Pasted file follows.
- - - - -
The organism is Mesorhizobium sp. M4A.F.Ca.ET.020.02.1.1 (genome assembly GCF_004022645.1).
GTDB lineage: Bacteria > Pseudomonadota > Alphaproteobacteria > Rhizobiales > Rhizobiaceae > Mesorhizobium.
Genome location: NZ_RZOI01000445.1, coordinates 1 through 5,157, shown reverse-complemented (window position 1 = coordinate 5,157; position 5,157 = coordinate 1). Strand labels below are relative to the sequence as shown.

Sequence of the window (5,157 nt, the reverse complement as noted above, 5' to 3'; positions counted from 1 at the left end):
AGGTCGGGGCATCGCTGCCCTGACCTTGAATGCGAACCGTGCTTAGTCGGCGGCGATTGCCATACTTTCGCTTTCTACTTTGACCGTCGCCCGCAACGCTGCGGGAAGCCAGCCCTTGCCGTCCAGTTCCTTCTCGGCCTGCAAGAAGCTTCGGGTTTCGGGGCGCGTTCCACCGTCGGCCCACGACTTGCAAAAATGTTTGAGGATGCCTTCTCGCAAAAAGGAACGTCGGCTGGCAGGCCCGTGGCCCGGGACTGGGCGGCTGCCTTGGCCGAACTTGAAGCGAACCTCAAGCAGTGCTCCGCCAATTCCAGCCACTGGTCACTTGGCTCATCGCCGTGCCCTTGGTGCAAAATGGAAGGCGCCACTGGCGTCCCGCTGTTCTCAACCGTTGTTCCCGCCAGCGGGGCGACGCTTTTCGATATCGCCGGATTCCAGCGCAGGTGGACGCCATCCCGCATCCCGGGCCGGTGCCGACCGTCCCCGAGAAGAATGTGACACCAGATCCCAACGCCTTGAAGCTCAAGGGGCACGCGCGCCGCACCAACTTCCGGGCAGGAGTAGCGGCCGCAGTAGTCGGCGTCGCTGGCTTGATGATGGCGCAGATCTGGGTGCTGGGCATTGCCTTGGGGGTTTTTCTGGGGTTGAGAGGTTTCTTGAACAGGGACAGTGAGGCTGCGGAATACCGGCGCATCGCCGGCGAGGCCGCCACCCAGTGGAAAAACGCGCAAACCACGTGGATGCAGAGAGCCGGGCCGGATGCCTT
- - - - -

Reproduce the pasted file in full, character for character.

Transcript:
The organism is Mesorhizobium sp. M4A.F.Ca.ET.020.02.1.1 (genome assembly GCF_004022645.1).
GTDB lineage: Bacteria > Pseudomonadota > Alphaproteobacteria > Rhizobiales > Rhizobiaceae > Mesorhizobium.
Genome location: NZ_RZOI01000445.1, coordinates 1 through 5,157, shown reverse-complemented (window position 1 = coordinate 5,157; position 5,157 = coordinate 1). Strand labels below are relative to the sequence as shown.

Sequence of the window (5,157 nt, the reverse complement as noted above, 5' to 3'; positions counted from 1 at the left end):
AGGTCGGGGCATCGCTGCCCTGACCTTGAATGCGAACCGTGCTTAGTCGGCGGCGATTGCCATACTTTCGCTTTCTACTTTGACCGTCGCCCGCAACGCTGCGGGAAGCCAGCCCTTGCCGTCCAGTTCCTTCTCGGCCTGCAAGAAGCTTCGGGTTTCGGGGCGCGTTCCACCGTCGGCCCACGACTTGCAAAAATGTTTGAGGATGCCTTCTCGCAAAAAGGAACGTCGGCTGGCAGGCCCGTGGCCCGGGACTGGGCGGCTGCCTTGGCCGAACTTGAAGCGAACCTCAAGCAGTGCTCCGCCAATTCCAGCCACTGGTCACTTGGCTCATCGCCGTGCCCTTGGTGCAAAATGGAAGGCGCCACTGGCGTCCCGCTGTTCTCAACCGTTGTTCCCGCCAGCGGGGCGACGCTTTTCGATATCGCCGGATTCCAGCGCAGGTGGACGCCATCCCGCATCCCGGGCCGGTGCCGACCGTCCCCGAGAAGAATGTGACACCAGATCCCAACGCCTTGAAGCTCAAGGGGCACGCGCGCCGCACCAACTTCCGGGCAGGAGTAGCGGCCGCAGTAGTCGGCGTCGCTGGCTTGATGATGGCGCAGATCTGGGTGCTGGGCATTGCCTTGGGGGTTTTTCTGGGGTTGAGAGGTTTCTTGAACAGGGACAGTGAGGCTGCGGAATACCGGCGCATCGCCGGCGAGGCCGCCACCCAGTGGAAAAACGCGCAAACCACGTGGATGCAGAGAGCCGGGCCGGATGCCTT